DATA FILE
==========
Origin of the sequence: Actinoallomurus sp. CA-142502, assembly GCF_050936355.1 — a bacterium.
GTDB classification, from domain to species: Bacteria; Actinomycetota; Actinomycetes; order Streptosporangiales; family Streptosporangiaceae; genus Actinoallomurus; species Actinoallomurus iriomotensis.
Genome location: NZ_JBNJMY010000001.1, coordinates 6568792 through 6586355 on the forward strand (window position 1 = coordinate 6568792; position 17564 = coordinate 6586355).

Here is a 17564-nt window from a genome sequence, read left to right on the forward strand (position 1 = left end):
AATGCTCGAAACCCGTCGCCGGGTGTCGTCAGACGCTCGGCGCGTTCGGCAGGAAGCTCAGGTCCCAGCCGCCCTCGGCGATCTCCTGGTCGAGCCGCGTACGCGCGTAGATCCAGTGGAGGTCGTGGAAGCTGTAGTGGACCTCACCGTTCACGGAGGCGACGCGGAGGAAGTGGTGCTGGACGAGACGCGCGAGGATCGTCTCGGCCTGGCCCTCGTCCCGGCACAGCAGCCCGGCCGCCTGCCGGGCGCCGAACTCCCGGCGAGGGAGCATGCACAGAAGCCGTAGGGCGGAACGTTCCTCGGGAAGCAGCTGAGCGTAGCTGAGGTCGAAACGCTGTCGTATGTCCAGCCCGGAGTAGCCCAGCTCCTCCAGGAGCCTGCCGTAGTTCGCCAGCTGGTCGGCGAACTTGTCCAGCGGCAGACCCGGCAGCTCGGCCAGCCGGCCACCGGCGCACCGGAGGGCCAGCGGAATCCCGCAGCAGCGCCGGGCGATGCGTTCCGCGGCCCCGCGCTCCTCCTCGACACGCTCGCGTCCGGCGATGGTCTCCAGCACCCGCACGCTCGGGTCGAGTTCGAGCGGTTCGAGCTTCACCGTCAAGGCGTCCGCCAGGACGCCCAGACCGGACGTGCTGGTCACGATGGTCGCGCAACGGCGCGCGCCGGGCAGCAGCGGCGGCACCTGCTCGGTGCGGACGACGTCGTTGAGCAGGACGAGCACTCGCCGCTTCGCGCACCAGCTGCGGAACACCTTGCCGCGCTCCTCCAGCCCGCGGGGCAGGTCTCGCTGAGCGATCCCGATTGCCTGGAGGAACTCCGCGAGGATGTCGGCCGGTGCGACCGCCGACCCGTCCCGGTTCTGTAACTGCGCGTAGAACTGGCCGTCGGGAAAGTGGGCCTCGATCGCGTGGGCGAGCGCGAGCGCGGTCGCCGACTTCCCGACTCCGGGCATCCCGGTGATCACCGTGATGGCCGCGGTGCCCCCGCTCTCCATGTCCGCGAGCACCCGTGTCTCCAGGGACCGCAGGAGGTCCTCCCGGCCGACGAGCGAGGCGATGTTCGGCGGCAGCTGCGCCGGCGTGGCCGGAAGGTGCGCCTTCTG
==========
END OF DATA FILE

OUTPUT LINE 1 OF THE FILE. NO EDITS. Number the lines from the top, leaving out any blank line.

Origin of the sequence: Actinoallomurus sp. CA-142502, assembly GCF_050936355.1 — a bacterium.